American Football

Ranking the Ravens’ biggest offensive needs for the 2023 offseason

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AFC Wild Card Playoffs - Baltimore Ravens v Cincinnati Bengals
Photo by Rob Carr/Getty Images

The Baltimore Ravens’ 2022 season came to a conclusion a few weeks ago, but the official offseason has still yet to kick into gear. This upcoming spring and summer is a pivotal one for the franchise as they face a lot of significant personnel decisions.

On the offensive side of the ball, the Ravens have some significant question marks but are also set to return a number of starters. Which positions on offense rank as the most pressing needs this offseason? Let’s break it down.


1) Wide Receiver

It goes without saying that wide receiver is the biggest area of need for the Ravens this offseason. This is true on either side of the ball. The position was again an Achilles heel for the Ravens in 2022 as they were plagued by injuries and lack of productivity.

Rashod Bateman and Devin Duvernay’s injuries forced the Ravens to turn to midseason veteran acquisitions like Desean Jackson and Sammy Watkins. Leaning on a core of these two with Demarcus Robinson and James Proche unsurprisingly did not work out too well. Baltimore’s wide receivers ranked last in the NFL as a collective in most statistical areas.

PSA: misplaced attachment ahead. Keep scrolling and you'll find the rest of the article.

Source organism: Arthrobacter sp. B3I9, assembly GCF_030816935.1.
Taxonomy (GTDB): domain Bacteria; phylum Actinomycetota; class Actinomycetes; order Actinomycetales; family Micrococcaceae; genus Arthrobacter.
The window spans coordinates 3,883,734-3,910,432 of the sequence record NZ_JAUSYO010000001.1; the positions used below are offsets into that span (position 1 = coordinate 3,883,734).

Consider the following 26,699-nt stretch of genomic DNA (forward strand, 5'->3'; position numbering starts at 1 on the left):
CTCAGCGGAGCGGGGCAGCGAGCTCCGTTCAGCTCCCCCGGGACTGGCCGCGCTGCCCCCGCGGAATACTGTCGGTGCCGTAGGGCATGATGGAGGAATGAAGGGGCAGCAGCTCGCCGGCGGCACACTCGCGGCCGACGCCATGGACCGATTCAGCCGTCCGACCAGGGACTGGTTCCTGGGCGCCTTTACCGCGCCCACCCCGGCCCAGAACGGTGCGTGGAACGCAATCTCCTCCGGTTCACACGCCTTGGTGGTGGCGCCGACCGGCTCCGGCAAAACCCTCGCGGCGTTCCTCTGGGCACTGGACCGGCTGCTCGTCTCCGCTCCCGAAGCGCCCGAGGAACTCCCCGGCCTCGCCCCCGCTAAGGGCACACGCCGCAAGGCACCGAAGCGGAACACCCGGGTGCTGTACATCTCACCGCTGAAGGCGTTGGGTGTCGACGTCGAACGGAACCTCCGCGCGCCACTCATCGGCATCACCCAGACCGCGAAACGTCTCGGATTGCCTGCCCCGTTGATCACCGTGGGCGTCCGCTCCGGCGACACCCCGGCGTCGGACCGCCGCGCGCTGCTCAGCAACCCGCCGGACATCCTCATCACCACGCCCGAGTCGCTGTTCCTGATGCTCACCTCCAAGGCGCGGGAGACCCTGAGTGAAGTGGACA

The Ravens badly need an influx of pass-catching talent, especially with Bateman and Duvernay returning from 2022 surgeries. Re-signing Robinson, who finished as the team’s second leading receiver last season, is an option. However, the Ravens need more established talent to complement Bateman atop the depth chart.

Adding a wide receiver in the draft, as early as the first round possibly, or making a move for a veteran or two in free agency should be priority No. 1. Additionally, the Ravens could explore trade possibilities for a big-name veteran who could be available like DeAndre Hopkins of the Arizona Cardinals.

2) Offensive Guard

Ben Powers is set to his unrestricted free agency after back-to-back seasons as the Ravens’ starting left guard. Powers enters the open market with his stock at a high point after a strong 2022 performance, where he ranked as one of the league’s best pass-blocking guards.

Powers likely priced himself out of the Ravens’ price range and they’ll be content settling for letting him walk and receiving a compensatory pick. That leaves a vacant starting spot on the offensive line. The in-house options to replace Powers include Ben Cleveland, Patrick Mekari, and Trystan Colon.

Mekari and Colon are primary backups at center and offensive tackle, though, and Cleveland has yet to prove himself as a viable starter-level player. Adding legitimate competition to this position group should be a priority this offseason.

3) Offensive Tackle

Last year, the Ravens entered the offseason needing potentially two new starting offensive tackles. With Ronnie Stanley’s status up in the air as he recovered from ankle issues, the left tackle spot in particular was completely in-flux.

The Ravens signed Morgan Moses in free agency and drafted Daniel Faalele in the fourth round last April. Then, Stanley returned to the lineup and —aside from some minor midseason injury hiccups — looked an awful lot like his old self. Now, the Ravens are four-deep at the offensive tackle position between these three and Mekari.